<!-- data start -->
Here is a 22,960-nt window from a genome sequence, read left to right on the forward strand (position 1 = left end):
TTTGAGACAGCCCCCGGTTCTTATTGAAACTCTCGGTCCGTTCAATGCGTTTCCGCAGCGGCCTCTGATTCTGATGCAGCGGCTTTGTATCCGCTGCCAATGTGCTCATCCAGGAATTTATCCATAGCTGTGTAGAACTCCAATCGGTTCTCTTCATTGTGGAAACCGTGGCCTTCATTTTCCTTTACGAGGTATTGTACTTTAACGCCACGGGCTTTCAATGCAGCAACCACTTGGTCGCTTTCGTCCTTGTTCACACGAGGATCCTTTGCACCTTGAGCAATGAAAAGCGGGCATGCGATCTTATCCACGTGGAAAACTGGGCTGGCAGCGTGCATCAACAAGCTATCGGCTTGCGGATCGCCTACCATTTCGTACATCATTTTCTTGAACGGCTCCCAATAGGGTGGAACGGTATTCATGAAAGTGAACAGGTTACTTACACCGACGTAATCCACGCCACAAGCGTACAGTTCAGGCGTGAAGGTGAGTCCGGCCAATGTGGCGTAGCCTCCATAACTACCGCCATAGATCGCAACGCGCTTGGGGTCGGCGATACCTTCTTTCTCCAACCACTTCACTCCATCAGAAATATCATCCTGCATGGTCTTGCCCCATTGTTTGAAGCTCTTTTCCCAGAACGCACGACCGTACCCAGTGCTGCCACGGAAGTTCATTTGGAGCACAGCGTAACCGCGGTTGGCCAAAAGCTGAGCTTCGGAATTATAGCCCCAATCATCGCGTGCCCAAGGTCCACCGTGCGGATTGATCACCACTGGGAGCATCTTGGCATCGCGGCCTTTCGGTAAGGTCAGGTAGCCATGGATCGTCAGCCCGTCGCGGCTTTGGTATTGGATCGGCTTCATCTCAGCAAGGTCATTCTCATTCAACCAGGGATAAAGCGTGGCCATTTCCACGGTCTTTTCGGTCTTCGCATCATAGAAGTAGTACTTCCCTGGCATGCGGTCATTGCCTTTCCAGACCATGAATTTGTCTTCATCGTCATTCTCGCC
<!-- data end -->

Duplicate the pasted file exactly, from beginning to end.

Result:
Here is a 22,960-nt window from a genome sequence, read left to right on the forward strand (position 1 = left end):
TTTGAGACAGCCCCCGGTTCTTATTGAAACTCTCGGTCCGTTCAATGCGTTTCCGCAGCGGCCTCTGATTCTGATGCAGCGGCTTTGTATCCGCTGCCAATGTGCTCATCCAGGAATTTATCCATAGCTGTGTAGAACTCCAATCGGTTCTCTTCATTGTGGAAACCGTGGCCTTCATTTTCCTTTACGAGGTATTGTACTTTAACGCCACGGGCTTTCAATGCAGCAACCACTTGGTCGCTTTCGTCCTTGTTCACACGAGGATCCTTTGCACCTTGAGCAATGAAAAGCGGGCATGCGATCTTATCCACGTGGAAAACTGGGCTGGCAGCGTGCATCAACAAGCTATCGGCTTGCGGATCGCCTACCATTTCGTACATCATTTTCTTGAACGGCTCCCAATAGGGTGGAACGGTATTCATGAAAGTGAACAGGTTACTTACACCGACGTAATCCACGCCACAAGCGTACAGTTCAGGCGTGAAGGTGAGTCCGGCCAATGTGGCGTAGCCTCCATAACTACCGCCATAGATCGCAACGCGCTTGGGGTCGGCGATACCTTCTTTCTCCAACCACTTCACTCCATCAGAAATATCATCCTGCATGGTCTTGCCCCATTGTTTGAAGCTCTTTTCCCAGAACGCACGACCGTACCCAGTGCTGCCACGGAAGTTCATTTGGAGCACAGCGTAACCGCGGTTGGCCAAAAGCTGAGCTTCGGAATTATAGCCCCAATCATCGCGTGCCCAAGGTCCACCGTGCGGATTGATCACCACTGGGAGCATCTTGGCATCGCGGCCTTTCGGTAAGGTCAGGTAGCCATGGATCGTCAGCCCGTCGCGGCTTTGGTATTGGATCGGCTTCATCTCAGCAAGGTCATTCTCATTCAACCAGGGATAAAGCGTGGCCATTTCCACGGTCTTTTCGGTCTTCGCATCATAGAAGTAGTACTTCCCTGGCATGCGGTCATTGCCTTTCCAGACCATGAATTTGTCTTCATCGTCATTCTCGCC